He came over to me and just started talking.
“Where are you going? What are you doing?
I’ve never done this before. I’m a loner, I hate people. I never talk to them usually. But I was just standing on the other side of the street watching you and decided I want to talk to you.”
He’s a tall, muscular, older American man. He instantly seemed arrogant. Aggressive. Entitled. A poster boy for white, male privilege. I didn’t say a word. I kept moving.
He followed me down the street.
“Where are you going?”
To work. I said this without looking at him. Head down, hoping he’ll leave me alone.
“Where are you working?”
Just down here, I told him.
“What do you do?”
Writer. A one-word answer. I engaged as little as possible in the hopes that he might sense my discomfort.
“Let’s go for a coffee.”
Not a request. A demand.
I said no thank you, I’ve just had one. I was trying to be polite because as women, we’re taught that we should always be polite.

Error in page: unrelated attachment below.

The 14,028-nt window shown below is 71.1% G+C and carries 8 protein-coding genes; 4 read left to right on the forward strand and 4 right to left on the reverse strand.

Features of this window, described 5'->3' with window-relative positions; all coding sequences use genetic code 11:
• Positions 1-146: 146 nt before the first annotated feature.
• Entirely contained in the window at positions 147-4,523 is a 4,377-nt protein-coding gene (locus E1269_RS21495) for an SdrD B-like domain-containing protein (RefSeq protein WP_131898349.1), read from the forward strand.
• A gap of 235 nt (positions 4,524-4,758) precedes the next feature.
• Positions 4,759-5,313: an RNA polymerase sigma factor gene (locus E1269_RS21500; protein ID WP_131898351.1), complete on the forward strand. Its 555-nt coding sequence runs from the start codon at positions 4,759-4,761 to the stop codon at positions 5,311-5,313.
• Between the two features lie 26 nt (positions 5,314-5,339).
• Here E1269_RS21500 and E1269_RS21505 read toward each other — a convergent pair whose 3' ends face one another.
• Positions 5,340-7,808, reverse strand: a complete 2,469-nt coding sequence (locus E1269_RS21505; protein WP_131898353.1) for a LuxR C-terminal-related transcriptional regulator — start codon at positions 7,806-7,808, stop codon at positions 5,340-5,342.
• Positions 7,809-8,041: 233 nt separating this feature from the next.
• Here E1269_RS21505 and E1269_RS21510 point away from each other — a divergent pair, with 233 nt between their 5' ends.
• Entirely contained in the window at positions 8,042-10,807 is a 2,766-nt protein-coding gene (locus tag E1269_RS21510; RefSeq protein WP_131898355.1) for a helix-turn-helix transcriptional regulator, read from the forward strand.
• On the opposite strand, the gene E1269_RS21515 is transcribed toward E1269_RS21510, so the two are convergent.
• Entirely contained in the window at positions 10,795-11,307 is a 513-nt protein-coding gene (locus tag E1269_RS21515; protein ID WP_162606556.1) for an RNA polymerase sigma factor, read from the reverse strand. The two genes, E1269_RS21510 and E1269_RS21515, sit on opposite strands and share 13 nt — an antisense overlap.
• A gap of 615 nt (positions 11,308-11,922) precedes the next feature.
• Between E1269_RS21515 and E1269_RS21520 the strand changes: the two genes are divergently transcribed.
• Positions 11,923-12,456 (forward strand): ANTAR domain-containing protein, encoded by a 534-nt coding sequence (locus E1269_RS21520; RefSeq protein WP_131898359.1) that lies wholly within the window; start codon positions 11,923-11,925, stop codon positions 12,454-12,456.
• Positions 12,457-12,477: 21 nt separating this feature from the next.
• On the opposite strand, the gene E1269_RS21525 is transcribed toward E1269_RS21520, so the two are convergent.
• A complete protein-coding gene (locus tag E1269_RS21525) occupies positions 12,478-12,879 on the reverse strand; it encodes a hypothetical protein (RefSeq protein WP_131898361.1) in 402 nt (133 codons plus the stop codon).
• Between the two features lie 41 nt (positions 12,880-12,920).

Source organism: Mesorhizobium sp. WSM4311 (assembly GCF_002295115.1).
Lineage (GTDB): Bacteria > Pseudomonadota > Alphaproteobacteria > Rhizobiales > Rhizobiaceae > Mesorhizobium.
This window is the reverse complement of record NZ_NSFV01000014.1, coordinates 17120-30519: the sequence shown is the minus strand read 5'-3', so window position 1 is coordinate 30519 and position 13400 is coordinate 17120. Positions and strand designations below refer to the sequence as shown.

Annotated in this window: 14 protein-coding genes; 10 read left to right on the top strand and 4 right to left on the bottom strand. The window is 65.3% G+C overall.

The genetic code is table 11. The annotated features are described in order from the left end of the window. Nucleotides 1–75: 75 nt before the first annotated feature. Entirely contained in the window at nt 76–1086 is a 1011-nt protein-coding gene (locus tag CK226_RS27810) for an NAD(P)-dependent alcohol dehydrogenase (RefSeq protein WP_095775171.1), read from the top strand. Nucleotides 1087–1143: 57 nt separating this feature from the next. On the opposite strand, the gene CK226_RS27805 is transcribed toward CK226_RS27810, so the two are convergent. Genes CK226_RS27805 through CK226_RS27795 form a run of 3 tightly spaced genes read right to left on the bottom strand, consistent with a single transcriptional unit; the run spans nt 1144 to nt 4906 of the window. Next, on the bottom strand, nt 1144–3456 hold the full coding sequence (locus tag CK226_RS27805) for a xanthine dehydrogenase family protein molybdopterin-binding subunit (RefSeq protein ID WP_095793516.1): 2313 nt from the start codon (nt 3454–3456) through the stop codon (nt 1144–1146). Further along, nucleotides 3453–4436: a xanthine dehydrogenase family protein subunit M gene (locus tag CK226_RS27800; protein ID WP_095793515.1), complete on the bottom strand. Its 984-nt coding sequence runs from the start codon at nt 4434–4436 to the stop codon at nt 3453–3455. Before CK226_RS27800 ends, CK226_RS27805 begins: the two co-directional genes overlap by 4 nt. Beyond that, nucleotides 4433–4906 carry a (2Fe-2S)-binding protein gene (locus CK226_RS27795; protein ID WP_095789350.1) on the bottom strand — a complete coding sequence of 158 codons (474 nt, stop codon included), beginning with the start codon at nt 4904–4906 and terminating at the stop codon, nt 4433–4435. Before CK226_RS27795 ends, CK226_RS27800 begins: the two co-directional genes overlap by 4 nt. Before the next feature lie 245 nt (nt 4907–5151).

“Juice then. Come on.”
I have to start work, I say. I’m kicking myself that I haven’t used the word no yet. I guess it’s that politeness again.
Now. We’re standing outside my coworking space at this point.
“When do you finish?”
When I’m done, I responded.
“You’re rude. I see you have a bicycle. When are we going for a ride?”
I was walking with my bicycle because I was wearing a skirt. After the murder of Sarah Everard, it was in my mind that the streets aren’t safe and I could ‘attract the wrong type of attention’ by having my legs out while cycling. So half-way to work I got off and pushed it.
I said I don’t know you, I’m sorry I don’t want to.
I wish I hadn’t said sorry, here.
“Are you frightened of me?”
He leaned in closer. I was silent. He looked angry.
“Why are you so intimidated?”
Tears welled up in my eyes. I was still silent.